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The Best Kinds of Low-Carb Snacks

Low/no-carb snacks can be an excellent choice for people with diabetes to satisfy cravings between meals, while still keeping blood glucose levels under control, according to Elizabeth Staum, MS, RD, LDN, Nutrition Educator at Joslin Diabetes Center.

Diabetes Snacking Habits

Your snacking habits with diabetes should depend on the type of diabetes medication you’re taking and your diabetes meal plan.  If you take oral diabetes medications, you may want to eat smaller meals and have more substantial snacks with protein, to keep you from getting hungry and overeating.          
                                                                                                                        
If you take insulin, Staum says it’s better to eat the majority of your carbs at mealtimes, when you still have insulin coverage.  Depending on your need for insulin, your snack should usually have 15 grams of carbs or less.

Snacks are beneficial for people with diabetes whose blood glucose tends to drop at a certain time of day even after adjusting their insulin regimen, Staum says.  People with diabetes also benefit from carb-containing snacks pre- and post-exercise, when blood glucose can drop as well.

Key Ingredients in a Good Diabetes Snack

People with diabetes should choose snacks that are full of healthful nutrients such as protein, fiber, and vitamins and minerals.  Snacks rich in protein and fiber make your snack more satisfying, Staum says.  Snack ideas that contain protein can include choices such as:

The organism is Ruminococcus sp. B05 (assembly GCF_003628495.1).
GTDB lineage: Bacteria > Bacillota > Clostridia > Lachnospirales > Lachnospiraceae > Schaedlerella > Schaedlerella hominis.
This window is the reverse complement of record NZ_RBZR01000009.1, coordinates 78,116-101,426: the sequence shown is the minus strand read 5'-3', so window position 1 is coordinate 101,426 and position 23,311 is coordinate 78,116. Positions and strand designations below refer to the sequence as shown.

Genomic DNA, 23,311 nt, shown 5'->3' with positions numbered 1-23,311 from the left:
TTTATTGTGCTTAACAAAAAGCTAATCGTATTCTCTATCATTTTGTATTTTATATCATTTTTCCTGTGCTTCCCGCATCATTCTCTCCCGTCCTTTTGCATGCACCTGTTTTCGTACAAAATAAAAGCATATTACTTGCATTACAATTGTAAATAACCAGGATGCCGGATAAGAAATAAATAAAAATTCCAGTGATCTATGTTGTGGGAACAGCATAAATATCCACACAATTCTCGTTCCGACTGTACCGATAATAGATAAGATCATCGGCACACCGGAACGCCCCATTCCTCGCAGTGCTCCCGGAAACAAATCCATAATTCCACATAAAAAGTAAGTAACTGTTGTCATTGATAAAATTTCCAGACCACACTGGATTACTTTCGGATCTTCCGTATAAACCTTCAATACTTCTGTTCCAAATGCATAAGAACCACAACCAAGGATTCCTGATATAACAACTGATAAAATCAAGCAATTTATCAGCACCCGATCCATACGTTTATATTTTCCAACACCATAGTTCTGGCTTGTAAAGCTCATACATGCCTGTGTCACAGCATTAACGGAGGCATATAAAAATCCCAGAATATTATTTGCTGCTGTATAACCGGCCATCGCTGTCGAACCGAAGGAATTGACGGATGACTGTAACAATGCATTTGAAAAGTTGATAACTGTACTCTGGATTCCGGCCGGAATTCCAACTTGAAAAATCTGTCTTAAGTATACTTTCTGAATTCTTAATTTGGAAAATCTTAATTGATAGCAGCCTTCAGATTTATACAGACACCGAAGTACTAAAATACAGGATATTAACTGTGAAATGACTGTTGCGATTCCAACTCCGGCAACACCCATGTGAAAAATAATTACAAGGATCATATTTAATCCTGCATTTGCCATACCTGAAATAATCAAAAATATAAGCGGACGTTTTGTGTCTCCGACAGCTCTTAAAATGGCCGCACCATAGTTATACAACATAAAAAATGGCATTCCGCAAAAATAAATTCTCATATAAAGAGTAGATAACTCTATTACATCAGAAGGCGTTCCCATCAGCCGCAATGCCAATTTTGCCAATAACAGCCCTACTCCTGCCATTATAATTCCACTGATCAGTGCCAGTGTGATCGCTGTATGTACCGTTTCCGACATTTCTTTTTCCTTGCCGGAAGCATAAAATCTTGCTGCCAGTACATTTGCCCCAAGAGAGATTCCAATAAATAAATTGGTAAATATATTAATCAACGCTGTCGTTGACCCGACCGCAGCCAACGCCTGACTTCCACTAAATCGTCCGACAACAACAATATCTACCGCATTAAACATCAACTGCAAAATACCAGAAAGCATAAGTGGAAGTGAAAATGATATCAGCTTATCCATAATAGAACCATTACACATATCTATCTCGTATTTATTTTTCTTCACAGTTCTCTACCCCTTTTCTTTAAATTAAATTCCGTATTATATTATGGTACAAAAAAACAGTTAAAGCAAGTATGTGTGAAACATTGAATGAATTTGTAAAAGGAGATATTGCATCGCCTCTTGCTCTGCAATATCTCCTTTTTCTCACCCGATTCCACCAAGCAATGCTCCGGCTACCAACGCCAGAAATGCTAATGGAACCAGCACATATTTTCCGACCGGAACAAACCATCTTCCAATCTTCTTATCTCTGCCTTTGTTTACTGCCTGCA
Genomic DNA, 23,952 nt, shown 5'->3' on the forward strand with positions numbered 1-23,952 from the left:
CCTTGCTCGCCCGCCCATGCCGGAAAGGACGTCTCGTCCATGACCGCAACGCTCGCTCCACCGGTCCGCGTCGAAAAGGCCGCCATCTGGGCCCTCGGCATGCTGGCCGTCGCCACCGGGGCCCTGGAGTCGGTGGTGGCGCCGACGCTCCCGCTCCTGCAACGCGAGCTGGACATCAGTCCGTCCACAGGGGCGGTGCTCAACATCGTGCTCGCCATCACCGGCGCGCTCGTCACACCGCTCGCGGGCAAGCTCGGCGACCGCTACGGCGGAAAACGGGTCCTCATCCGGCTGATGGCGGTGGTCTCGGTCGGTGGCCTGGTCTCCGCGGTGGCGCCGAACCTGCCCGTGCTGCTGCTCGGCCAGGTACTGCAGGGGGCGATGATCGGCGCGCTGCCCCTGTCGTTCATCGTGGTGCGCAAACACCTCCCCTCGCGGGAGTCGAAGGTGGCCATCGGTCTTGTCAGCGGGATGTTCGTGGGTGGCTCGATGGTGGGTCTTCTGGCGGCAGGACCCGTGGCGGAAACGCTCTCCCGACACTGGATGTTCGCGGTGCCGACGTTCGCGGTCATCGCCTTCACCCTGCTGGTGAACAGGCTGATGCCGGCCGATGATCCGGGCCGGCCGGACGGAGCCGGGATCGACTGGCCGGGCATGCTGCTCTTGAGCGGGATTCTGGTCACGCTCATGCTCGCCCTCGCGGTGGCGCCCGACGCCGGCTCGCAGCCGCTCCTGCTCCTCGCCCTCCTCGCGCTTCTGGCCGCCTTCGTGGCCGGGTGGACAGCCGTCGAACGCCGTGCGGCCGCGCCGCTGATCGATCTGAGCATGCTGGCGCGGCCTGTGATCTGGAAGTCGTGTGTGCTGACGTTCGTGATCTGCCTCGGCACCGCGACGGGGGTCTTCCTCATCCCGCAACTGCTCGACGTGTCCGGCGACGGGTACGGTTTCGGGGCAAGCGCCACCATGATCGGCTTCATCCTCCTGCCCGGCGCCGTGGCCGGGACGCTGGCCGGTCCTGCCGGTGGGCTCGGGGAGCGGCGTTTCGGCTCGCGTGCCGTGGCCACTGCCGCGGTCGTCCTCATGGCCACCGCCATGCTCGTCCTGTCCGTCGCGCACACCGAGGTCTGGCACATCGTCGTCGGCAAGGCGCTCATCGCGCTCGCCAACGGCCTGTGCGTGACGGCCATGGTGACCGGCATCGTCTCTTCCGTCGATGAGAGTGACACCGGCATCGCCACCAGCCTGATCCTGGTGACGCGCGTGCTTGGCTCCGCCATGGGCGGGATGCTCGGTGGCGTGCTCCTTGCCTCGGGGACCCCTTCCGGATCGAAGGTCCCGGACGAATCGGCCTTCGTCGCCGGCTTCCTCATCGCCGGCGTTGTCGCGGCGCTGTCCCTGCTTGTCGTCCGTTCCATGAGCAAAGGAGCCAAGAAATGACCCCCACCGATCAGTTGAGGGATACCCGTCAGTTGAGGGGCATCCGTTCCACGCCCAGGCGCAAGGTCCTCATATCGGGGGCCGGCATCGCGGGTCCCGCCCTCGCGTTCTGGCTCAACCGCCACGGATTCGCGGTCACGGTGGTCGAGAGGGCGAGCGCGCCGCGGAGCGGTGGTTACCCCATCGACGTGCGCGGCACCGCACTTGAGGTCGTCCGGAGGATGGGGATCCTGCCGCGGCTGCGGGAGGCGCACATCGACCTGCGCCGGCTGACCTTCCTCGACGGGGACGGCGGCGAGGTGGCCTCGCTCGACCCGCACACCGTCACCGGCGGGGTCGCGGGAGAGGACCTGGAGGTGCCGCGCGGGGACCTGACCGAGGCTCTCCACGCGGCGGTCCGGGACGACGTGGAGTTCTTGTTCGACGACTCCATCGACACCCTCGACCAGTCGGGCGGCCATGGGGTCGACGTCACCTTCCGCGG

• Natural peanut butter
  • Low fat cheese or cottage cheese
  • Unsalted nuts
  • Egg
  • Yogurt
  • Milk

To get more fiber, and vitamins and minerals, try eating vegetables, fruits, or whole grain crackers or bread.  Snacks for people with diabetes should also be heart-healthy, meaning low in sodium (140 mg per serving or less), low in saturated fat, and no trans fat.

Review your diabetes goals with your health care team to see how snacking can be incorporated into your diabetes meal plan.

To make an appointment with a nutrition educator, please call (617) 732-2400.

Your Snack Should Include:

  • 15 g of carbs, if on mealtime insulin
  • 15-30 g of carbs, if exercising or having problems with hypoglycemia
  • Carbs combined with protein, if trying to satisfy hunger and prevent overeating

Click here for a list of low/no-carb snack choices.

Book

Nutrition & Meal Planning offers guidance and tips on what a meal plan should look like; carb counting; tips for cooking and baking; meal replacements and much more.

Click here to purchase this book from the Joslin Store.

Page last updated: September 01, 2014